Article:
Following a summer time accident, the Trauma department at Children’s Health℠ helps Hanna make a full recovery
For Hanna, age 11, and her family, July 2, 2016, started off just like any other Texas summer day. They were out at their friend’s house, the sun was out, and it was hot. The older kids had gone up to the barn to feed the horses while Hanna found refuge from the Texas heat in the shade of a tree. Though it’s not clear exactly how it happened, a John Deere Gator™ utility vehicle slipped out of gear and rolled down the hill towards Hanna, crushing her against the tree.
“The next thing we knew, one of the kids came running up to the house yelling, ‘Hanna!’” says Mart, Hanna’s father. “When we got to the tree, Hanna was standing up, but she was as white as a ghost.”
The family called 911, and an ambulance was dispatched. Fortunately, a PHI Air Medical helicopter happened to be in the area at the same time and headed their way as well.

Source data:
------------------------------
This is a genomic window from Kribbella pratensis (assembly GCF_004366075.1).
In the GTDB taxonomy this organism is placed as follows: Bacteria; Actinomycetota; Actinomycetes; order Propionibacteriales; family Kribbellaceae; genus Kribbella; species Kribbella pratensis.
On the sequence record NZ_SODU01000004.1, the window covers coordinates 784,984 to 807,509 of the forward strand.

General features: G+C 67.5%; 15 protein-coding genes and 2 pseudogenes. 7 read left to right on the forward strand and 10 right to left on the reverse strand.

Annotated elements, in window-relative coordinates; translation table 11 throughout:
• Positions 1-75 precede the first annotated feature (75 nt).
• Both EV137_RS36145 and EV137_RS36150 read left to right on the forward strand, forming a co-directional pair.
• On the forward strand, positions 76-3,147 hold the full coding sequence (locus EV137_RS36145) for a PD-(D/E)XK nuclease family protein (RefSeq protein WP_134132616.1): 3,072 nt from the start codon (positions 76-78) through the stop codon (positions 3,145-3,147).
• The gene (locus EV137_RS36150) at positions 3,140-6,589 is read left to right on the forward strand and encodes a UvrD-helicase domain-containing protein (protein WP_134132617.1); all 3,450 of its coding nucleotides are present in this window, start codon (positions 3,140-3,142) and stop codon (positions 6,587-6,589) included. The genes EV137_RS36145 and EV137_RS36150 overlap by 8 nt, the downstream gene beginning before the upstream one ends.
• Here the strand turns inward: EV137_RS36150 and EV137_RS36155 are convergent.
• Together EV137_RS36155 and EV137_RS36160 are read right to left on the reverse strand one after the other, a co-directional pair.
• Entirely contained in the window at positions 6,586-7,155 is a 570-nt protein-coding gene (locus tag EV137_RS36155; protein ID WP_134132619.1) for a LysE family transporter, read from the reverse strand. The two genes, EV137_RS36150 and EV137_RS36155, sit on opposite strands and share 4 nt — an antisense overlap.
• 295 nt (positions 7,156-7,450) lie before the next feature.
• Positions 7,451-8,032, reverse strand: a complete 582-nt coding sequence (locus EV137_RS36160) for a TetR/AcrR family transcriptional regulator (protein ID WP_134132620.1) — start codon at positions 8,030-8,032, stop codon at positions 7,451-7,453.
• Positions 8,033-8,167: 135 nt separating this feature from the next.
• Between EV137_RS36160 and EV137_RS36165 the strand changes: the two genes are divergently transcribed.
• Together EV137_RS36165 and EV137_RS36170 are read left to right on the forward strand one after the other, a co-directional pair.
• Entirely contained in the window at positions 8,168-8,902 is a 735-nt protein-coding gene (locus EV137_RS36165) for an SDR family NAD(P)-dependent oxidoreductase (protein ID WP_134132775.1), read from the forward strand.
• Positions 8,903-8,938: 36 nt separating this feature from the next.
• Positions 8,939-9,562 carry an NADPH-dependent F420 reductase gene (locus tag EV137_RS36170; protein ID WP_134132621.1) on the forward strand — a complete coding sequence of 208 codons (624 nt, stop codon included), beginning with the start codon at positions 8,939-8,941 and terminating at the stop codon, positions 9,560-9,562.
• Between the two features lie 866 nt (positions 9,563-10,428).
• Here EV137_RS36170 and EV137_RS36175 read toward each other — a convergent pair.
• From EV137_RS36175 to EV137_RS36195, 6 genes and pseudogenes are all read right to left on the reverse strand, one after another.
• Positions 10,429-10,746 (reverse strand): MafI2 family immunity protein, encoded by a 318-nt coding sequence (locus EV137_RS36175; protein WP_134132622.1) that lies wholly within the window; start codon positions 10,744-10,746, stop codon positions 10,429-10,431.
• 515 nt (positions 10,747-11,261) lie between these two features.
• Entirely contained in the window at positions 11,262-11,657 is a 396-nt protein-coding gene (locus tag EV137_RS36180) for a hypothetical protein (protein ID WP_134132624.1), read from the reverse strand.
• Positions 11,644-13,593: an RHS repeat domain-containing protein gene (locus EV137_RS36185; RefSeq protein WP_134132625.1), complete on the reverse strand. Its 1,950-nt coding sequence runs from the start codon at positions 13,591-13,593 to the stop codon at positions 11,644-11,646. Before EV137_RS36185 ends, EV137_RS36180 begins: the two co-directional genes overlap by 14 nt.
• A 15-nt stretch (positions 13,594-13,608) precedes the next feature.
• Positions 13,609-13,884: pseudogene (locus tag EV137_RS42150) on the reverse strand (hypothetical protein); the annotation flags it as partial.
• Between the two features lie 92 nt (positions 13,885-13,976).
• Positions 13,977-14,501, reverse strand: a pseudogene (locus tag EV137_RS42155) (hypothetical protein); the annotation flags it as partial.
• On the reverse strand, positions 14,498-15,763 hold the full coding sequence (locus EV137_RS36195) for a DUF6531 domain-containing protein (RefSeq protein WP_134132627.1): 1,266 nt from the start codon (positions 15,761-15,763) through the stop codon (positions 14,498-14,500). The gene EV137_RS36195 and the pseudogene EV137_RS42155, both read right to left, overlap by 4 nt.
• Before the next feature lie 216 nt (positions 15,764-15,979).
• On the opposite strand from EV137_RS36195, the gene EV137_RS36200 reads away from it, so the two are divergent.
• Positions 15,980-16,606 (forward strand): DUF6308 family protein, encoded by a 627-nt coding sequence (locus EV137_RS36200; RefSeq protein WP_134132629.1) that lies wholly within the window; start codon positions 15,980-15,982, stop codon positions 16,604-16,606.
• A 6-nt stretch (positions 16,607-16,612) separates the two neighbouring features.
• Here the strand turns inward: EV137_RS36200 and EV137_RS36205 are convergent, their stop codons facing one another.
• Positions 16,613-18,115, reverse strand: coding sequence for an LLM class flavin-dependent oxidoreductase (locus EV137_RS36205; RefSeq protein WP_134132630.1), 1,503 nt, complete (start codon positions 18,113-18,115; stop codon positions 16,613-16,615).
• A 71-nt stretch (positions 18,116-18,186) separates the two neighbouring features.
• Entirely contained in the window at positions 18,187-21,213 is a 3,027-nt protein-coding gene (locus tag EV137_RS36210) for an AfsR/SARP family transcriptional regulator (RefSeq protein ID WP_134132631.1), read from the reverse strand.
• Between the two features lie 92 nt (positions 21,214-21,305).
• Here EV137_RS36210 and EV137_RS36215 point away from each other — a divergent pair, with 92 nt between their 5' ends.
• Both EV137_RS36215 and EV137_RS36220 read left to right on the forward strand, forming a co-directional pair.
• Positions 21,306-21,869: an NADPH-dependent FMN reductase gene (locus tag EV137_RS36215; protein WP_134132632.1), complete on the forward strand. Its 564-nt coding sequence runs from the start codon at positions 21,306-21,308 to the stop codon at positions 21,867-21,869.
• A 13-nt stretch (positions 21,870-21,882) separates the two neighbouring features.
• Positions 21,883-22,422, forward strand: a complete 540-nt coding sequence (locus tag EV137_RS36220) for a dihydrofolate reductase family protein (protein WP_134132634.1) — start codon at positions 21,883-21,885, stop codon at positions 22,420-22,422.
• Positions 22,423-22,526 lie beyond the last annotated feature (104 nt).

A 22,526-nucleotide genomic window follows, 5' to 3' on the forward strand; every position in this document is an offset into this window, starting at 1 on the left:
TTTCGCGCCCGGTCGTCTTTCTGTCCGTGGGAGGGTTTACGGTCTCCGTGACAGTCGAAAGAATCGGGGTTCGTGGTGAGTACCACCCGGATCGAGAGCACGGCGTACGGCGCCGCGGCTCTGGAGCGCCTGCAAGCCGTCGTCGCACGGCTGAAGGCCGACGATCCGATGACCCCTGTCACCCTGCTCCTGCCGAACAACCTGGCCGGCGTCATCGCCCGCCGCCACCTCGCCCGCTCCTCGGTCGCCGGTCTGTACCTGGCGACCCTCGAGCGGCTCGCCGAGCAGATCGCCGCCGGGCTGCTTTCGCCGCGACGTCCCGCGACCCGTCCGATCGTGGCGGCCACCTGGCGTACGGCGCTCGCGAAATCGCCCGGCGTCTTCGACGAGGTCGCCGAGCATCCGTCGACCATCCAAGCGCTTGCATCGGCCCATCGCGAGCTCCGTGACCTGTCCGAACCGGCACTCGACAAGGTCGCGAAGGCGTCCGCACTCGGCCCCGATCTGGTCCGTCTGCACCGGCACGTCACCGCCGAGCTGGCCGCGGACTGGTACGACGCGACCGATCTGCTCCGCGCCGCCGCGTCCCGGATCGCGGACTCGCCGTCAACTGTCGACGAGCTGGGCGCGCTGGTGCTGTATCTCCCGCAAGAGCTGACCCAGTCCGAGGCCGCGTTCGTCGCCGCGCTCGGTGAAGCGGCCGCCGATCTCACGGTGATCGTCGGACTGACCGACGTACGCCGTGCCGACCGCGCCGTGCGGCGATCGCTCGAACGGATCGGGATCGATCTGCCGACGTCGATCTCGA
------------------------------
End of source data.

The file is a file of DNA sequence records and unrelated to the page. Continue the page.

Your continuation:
“The helicopter was actually circling above us looking for a place to land as the ambulance pulled into the driveway,” Mart says.
Hanna had no external bleeding but was having difficulty breathing and a bright purple bruise was evident across her abdomen. The transport crews feared she may be suffering from internal bleeding, so Hanna was airlifted to Children’s Medical Center Dallas, the only Level I Trauma Center in North Texas caring specifically for children. Hanna received her first of what would be many blood transfusions while in flight.
Care that only Children’s Health can provide
A trauma team was waiting for Hanna in the ER when she arrived, and an initial CT scan revealed severe lacerations in her liver and her spleen, which were causing significant internal bleeding. However, due to the severity of her injuries, surgery was not considered the best option at the time. Instead, Children’s Health Interventional Radiology experts utilized state-of-the-art imaging technology and advanced techniques to go through an artery in her groin to insert coils in her liver and spleen that helped slow the bleeding and allow her blood to begin clotting on its own.